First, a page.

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Consumption and Waste Pathway

eight pathways consumptionwaste

Consumption refers to all the resources we purchase, wear, use, eat, drink, and otherwise surround ourselves with. At the end of this cycle is waste, the things we dispose of because they are left over, worn out, used up, or not needed. For example, after you purchase and drink a soda, the bottle becomes waste to be tossed out.

Both consumption and waste have major environmental impacts. Producing goods and transporting them to consumers uses large quantities of fossil fuels and produces pollution, particularly carbon dioxide (the major greenhouse gas leading to climate change). When these products become waste, they are transported again, usually to landfills, where they produce methane (another potent greenhouse gas) as they break down, or to incinerators, which generate more pollution as they burn.

Although the United States is home to just 5 percent of the world's population, it generates 30 percent of its trash. The average American creates a staggering 4.5 pounds of garbage daily. Almost everything we do creates waste, and as a society we are currently producing more waste than ever before.


When it comes to tackling the problem of waste, remember the Three Rs:

  • Reduce: Change manufacturing processes and buying habits to use less material and generate less waste.
  • Reuse: Choose goods and products that can be used again.
  • Recycle: Re-process waste into new products wherever possible. This often uses less energy and causes less pollution than starting with new raw materials.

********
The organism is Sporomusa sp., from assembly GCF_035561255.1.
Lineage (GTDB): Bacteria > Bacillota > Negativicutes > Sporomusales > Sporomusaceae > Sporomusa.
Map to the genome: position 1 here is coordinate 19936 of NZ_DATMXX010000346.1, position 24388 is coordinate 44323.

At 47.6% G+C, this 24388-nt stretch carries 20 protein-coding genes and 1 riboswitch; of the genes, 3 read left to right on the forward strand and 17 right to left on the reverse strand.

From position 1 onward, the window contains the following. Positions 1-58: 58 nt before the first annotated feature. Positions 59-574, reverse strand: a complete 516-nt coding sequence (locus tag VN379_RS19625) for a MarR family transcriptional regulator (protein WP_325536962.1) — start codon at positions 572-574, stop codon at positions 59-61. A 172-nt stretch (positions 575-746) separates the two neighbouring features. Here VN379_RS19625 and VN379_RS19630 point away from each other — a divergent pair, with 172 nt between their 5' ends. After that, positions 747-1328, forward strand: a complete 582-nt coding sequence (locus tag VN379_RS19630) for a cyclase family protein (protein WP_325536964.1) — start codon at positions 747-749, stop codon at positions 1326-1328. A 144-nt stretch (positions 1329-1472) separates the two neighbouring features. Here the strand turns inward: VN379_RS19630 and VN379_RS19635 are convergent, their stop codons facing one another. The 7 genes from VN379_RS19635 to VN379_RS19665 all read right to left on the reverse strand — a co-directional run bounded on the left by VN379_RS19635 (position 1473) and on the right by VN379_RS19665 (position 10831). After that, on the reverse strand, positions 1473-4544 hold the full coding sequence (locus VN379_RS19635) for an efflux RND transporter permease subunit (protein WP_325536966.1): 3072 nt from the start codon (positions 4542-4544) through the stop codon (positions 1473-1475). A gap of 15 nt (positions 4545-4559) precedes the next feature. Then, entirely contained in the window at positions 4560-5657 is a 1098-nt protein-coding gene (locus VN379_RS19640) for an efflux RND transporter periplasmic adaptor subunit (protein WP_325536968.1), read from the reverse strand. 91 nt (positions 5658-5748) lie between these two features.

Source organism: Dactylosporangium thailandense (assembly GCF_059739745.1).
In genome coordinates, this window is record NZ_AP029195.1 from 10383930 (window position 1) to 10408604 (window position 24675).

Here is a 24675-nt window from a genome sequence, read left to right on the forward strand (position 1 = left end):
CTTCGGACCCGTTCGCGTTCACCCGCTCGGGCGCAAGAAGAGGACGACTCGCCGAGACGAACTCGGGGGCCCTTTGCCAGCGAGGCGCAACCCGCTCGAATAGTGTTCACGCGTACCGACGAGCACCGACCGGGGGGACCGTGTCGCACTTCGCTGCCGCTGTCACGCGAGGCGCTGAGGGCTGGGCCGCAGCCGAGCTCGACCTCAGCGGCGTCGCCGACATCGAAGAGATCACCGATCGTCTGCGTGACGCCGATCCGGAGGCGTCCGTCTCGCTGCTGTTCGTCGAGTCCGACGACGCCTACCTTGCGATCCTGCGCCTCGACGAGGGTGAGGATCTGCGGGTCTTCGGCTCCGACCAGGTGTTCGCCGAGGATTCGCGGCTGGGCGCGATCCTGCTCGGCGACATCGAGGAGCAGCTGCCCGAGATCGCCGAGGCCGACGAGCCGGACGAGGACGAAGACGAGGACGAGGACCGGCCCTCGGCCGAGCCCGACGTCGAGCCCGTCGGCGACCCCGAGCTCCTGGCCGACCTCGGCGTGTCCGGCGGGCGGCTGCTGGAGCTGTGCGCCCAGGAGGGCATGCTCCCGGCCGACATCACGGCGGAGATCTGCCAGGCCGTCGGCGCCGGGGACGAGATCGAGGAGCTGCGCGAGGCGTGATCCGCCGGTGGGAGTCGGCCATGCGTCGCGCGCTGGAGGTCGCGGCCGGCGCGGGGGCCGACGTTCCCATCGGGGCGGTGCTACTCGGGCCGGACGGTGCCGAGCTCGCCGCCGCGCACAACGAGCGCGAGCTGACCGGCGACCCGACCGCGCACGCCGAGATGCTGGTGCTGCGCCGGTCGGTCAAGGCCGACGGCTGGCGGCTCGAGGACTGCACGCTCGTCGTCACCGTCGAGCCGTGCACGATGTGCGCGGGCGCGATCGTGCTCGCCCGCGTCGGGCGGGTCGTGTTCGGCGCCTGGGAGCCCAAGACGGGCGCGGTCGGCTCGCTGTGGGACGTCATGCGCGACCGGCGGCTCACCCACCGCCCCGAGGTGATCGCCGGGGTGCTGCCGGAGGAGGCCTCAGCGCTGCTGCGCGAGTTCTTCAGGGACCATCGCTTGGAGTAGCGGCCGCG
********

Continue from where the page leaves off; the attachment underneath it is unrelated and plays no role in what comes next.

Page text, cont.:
What Can Schools Do About Consumption and Waste?

Most school waste is made up of food, paper and packaging waste. It may also contain some glass, metals and plastics. A school can reduce its environmental impact by analyzing the full life cycle of the products it uses. Trimming consumption, reducing packaging and transport distance, and recycling as many items as possible all translate into smaller amounts of garbage being hauled away.

Monitoring the amount of trash a school creates, and taking steps to minimize this amount, takes time, effort and the cooperation of the whole school. But this can be a very rewarding process. Not only will the school community become more aware of the impacts of its buying and disposal habits, but the school may also see direct financial benefits, such as a reduction in waste disposal costs and revenue from selling recyclable items.

Waste that isn't disposed of properly becomes a visible problem in the form of litter on school grounds. By tackling litter along with other aspects of waste disposal, you can eliminate an unsightly problem, boosting both your school's image and students' pride.

To work out how best to minimize the waste your school produces, you will need to look at each type of waste in turn. Completing a consumption and waste audit will help you do this. Again, think of the Three Rs:

  • Can we reduce the waste generated in the first place?
  • If not, can we reuse it?
  • If we can't reuse it, can we recycle it?

Has your school developed a great way to tackle consumption and waste? If so, why not share it with everyone on our Facebook page?

American Federation of Teachers
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Check-out AFT's Building Minds, Minding Building publications focused on energy conservationgreen cleaning and school recycling.

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The Story of Stuff
The Story of Stuff

A 20-minute, fact-filled video introduction to U.S. consumption and habits.